“It's never 'just a game' when you're losing.”
March 14, 2019 1:20 PM   Subscribe

Dwarf Fortress Coming to Steam [YouTube][Announcement Trailer] “Dwarf Fortress, the famously complex and often inscrutable colony simulation, is coming to Steam and itch.io. The new version will be published by Kitfox Games, a Montreal-based independent studio, and will include graphics, music, sounds, and Steam Workshop integration. An ASCII-based mode will still be available in this new version, and development of the original game will continue unabated.” [via: Polygon]

• The co-creator of Dwarf Fortress is getting older, but his work remains unfinished [Polygon]
““I just want to be careful,” Adams told me. “I just want to be careful about the phrasing here. This is one of the most important pieces of messaging out of this announcement.” Rather than an endpoint, the move on to Valve’s massive digital marketplace is merely intended to open up Dwarf Fortress to a wider audience. And in order to get more players, Adams will need to spend time adding polish. Sales of the Steam version will then allow Tarn Adams and his brother Zach Adams, who do business as Bay 12 Games, the financial freedom they need to continue making Dwarf Fortress for as long as they’re physically able. So yes; Dwarf Fortress is coming to Steam. But the game itself isn’t anywhere near being finished. And, if Adams has anything to say about it, it likely never will be.”
posted by Fizz (52 comments total) 22 users marked this as a favorite
 
Thanks for posting this!

Toady did an AMA on Reddit that goes into a bit more detail about what to expect.
posted by Zeinab Badawi's Twenty Hotels at 1:26 PM on March 14 [3 favorites]


This kinda terrifies me, because I've been avoiding DF for 5-7 years assuming that one day I will go back and it may devour me for good. Amazing game, but also takes over my life when I really get into it, so I've had to step away more than once.
posted by tocts at 1:28 PM on March 14 [10 favorites]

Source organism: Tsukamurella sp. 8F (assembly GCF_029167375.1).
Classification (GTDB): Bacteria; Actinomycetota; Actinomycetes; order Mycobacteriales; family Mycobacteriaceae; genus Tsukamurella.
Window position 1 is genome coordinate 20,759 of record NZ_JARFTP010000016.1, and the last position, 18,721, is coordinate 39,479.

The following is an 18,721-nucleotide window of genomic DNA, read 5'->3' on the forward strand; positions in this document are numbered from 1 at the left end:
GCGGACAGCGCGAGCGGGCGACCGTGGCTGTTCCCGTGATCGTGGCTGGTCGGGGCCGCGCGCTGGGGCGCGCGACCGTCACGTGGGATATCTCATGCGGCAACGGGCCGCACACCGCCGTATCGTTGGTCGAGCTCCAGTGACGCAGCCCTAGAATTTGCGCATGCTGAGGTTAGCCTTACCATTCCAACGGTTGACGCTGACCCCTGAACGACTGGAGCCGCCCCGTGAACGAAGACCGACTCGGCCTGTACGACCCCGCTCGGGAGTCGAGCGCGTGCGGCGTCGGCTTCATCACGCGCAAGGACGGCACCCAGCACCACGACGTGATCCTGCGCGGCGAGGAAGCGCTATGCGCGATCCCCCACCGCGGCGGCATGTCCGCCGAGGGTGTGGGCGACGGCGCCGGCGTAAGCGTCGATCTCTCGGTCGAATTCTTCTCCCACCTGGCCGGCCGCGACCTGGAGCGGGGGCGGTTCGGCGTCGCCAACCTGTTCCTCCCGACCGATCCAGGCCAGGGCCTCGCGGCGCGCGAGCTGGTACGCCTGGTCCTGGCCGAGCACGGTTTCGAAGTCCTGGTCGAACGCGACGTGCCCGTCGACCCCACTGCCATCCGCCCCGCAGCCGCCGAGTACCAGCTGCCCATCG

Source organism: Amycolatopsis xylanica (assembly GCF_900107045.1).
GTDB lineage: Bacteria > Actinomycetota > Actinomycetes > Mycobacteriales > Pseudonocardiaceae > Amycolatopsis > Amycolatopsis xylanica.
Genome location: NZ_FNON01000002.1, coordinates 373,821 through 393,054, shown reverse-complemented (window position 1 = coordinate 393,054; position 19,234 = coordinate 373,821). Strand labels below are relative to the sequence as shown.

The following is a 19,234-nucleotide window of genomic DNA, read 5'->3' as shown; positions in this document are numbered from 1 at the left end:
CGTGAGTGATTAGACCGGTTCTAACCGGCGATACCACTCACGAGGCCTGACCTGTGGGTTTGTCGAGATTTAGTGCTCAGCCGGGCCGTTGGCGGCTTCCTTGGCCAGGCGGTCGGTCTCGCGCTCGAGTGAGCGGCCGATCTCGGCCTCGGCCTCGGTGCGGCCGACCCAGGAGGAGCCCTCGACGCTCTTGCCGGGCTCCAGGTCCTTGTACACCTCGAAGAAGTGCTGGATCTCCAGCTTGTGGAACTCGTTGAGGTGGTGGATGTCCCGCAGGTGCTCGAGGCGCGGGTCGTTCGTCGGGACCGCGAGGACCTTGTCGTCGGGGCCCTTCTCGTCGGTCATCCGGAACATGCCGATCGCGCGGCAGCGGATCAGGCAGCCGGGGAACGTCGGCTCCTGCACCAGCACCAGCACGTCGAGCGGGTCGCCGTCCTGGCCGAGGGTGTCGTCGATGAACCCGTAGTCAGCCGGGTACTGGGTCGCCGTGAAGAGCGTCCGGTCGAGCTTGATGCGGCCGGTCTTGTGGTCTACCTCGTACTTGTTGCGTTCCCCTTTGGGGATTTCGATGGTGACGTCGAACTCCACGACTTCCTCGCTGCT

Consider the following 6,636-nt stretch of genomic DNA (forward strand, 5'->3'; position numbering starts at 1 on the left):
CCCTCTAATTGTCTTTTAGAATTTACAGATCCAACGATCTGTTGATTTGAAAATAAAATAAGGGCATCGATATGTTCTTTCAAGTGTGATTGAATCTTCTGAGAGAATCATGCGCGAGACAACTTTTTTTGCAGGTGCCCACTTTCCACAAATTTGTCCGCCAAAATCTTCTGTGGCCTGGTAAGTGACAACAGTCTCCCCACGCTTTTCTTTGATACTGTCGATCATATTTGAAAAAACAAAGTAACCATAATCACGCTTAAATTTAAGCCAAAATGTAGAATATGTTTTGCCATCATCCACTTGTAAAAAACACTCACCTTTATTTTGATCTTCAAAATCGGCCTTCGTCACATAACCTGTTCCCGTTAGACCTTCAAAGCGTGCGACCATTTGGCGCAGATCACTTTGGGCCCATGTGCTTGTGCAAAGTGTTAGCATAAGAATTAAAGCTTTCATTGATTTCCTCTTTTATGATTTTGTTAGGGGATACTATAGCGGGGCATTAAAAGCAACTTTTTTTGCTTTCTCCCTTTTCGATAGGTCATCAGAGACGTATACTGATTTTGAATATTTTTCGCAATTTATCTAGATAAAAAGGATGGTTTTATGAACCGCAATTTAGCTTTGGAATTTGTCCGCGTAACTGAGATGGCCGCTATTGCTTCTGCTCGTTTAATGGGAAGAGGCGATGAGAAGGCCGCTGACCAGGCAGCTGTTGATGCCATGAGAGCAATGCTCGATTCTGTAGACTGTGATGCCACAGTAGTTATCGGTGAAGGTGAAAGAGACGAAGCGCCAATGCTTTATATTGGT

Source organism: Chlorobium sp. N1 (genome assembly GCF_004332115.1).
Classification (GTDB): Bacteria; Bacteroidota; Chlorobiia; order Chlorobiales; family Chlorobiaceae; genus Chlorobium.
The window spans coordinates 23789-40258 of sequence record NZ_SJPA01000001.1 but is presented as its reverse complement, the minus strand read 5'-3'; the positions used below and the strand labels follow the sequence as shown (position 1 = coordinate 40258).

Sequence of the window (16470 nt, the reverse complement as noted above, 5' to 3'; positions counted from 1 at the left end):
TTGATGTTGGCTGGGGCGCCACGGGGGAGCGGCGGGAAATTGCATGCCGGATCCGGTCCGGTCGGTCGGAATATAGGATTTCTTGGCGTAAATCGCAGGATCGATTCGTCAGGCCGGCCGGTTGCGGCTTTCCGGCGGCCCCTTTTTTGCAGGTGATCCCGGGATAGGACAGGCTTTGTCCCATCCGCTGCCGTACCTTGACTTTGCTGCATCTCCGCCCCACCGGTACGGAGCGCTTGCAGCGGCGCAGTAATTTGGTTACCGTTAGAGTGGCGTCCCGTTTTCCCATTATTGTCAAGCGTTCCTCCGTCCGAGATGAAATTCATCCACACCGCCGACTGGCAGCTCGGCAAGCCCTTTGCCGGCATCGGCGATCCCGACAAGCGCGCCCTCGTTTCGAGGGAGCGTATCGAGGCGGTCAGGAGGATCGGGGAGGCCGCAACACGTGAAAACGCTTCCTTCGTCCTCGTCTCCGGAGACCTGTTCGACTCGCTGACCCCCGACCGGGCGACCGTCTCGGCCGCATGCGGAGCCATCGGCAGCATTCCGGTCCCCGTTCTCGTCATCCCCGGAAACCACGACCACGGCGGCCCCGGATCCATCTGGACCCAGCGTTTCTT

The graphics reminds me of those EGA overlays for ASCII-based BBS door games, ala Global Wars or LoD.
posted by MiltonRandKalman at 1:37 PM on March 14 [3 favorites]


Remember, kids, losing is fun!
posted by tobascodagama at 1:50 PM on March 14 [3 favorites]


Rimworld beat them to it, sort of.
posted by tofu_crouton at 1:53 PM on March 14


The main reason they stated for doing this is pretty goddamn sad -- because they live in a country with expensive and unstable healthcare.
posted by RobotVoodooPower at 1:54 PM on March 14 [21 favorites]


Rimworld beat them to it, sort of.

Pffff, Rimworld doesn't even have Z levels...
posted by Pendragon at 2:21 PM on March 14 [17 favorites]


I may finally play this game.
posted by Splunge at 2:31 PM on March 14


Yeah, I poked at DF a couple of times and it was interesting, but it was too dense for me, too hard to follow, even as an oldschool nethack player, so this appeals to me.
posted by Kyol at 2:35 PM on March 14 [1 favorite]


I hope they maintain the full title of the game:

Slaves to Armok: God of Blood Chapter II: Dwarf Fortress
posted by vogon_poet at 2:36 PM on March 14 [12 favorites]


Available: time is subjective

love it!
posted by bigendian at 2:37 PM on March 14


I just stick to Rimworld. I'm scared of anything with a more complex user interface. Either I'll waste a million years trying to get used to it and failing or I'll end up putting five million years into manipulating an unnecessarily complex interface.
posted by praemunire at 2:49 PM on March 14 [2 favorites]


I hate to say anything negative about indie games, especially one that is (was?) free but to those who are unaware DF is an extremely unpolished alpha release.

Check out Oxygen Not Included or Prison Architect; two DFlike games that are much more finished. ONI in particular really scratches that itch to the extent that I had to stop playing so I can continue to eat and pay my mortgage and stuff.
posted by iamnotangry at 3:00 PM on March 14 [1 favorite]


to those who are unaware DF is an extremely unpolished alpha release